This is an awning for a B&O wood caboose which I made. I print it on a cardstock. If you fold on each of the lines and glue (I use cyanoacrylate- AKA Zap-a_gap) the one flap under 'A', you should have the basic awning. I don't know what size it will turn out if you copy and paste, but you should be able to scale it to your need. To see these on a finished project, go to pages 6 & 7 of 'SPECIAL PROJECTS' where they are on the B&O caboose (which is the reason I made them in the first place). 


Once you get the flaps glued in place and everything adjusted to shape, I coat the entire awning with a thin coat of cyanoacrylate glue to make it rigid. Once dry, paint.



I found a pair of toy flat front buildings at a yard sale for a dollar and converted one to a station (Top). Bottom is the other as originally bought.


On this car I added the wooden posts connected with chain on both sides. Also added were new metal hand grabs on both sides of the entry and a stirrup to make it look more safety conscience.


You can make this out of staples from large cardboard boxes (photo-bottom).  Just use 2 pair of pliers to shape it to the form and type of stirrup you want and to twist the top if necessary (Original on left broke). This also has 4 holes drilled in it to match the original bolt heads (which were for looks, but had prongs on the back to insert in the carbody). A simple straight pin, cut down, inserted thru the holes and glued will hold it in place.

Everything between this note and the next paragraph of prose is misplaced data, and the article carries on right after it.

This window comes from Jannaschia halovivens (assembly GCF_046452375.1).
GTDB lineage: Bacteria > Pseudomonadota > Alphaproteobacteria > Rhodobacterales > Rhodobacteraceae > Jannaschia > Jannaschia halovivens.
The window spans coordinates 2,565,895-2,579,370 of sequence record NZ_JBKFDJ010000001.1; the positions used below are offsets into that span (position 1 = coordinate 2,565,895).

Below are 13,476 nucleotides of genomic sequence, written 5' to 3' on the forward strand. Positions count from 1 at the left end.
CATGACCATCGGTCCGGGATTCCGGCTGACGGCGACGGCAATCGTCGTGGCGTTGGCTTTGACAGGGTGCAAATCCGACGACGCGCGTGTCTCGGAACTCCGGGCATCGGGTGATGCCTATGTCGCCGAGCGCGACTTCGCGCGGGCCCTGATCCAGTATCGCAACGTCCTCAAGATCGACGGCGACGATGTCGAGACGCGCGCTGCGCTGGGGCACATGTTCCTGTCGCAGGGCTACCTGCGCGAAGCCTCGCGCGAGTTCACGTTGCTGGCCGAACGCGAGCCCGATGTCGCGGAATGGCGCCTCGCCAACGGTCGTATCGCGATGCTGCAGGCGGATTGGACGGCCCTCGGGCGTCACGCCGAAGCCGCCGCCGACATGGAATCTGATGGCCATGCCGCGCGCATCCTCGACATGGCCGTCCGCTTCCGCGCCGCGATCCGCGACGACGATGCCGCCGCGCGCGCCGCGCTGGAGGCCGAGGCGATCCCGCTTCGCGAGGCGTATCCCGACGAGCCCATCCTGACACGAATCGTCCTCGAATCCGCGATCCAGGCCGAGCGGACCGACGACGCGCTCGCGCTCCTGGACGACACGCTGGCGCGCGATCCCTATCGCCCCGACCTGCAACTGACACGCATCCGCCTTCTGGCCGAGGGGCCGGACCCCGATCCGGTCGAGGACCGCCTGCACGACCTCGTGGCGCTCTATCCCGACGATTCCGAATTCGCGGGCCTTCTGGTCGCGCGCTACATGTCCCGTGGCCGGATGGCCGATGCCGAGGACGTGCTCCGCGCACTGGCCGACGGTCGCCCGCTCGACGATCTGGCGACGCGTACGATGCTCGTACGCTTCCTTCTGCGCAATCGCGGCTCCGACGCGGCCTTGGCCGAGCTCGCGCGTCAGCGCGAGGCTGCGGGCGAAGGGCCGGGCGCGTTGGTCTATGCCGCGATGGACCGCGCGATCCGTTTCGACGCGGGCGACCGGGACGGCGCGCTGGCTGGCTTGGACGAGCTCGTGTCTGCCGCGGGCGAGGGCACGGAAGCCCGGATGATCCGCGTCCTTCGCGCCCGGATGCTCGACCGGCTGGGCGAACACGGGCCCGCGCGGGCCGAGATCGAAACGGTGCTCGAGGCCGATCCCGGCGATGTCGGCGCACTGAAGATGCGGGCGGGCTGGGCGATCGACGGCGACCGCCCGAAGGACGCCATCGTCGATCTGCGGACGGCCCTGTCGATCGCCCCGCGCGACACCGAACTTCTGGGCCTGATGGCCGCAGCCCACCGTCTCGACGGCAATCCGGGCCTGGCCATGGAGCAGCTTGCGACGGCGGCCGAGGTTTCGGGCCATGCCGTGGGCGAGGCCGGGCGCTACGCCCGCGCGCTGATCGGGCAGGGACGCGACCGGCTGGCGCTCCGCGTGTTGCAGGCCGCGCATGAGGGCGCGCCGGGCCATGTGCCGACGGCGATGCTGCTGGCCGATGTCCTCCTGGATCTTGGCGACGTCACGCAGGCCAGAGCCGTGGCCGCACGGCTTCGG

The large PRR keystone decal doesn't belong on the cabs of NW-2s, and I didn't want to paint it if I didn't have to, so I tried getting it off with paint strippers but it was on tight. Then I tried sanding with something I had around called '400 grit metalite cloth'. Working carefully, it took off the keystone and road road number without damaging the paint. It is very flexible, but I don't know if it is the same as sand paper- I would guess sand paper for metal would be close or the same.


I then gloss-coated the cab side. applied a new (correct) road number decal for a PRR NW-2 that I had made by Stan Cedarleaf in metallic gold (to match the road name color). Then a coat of dull-coat finished it off.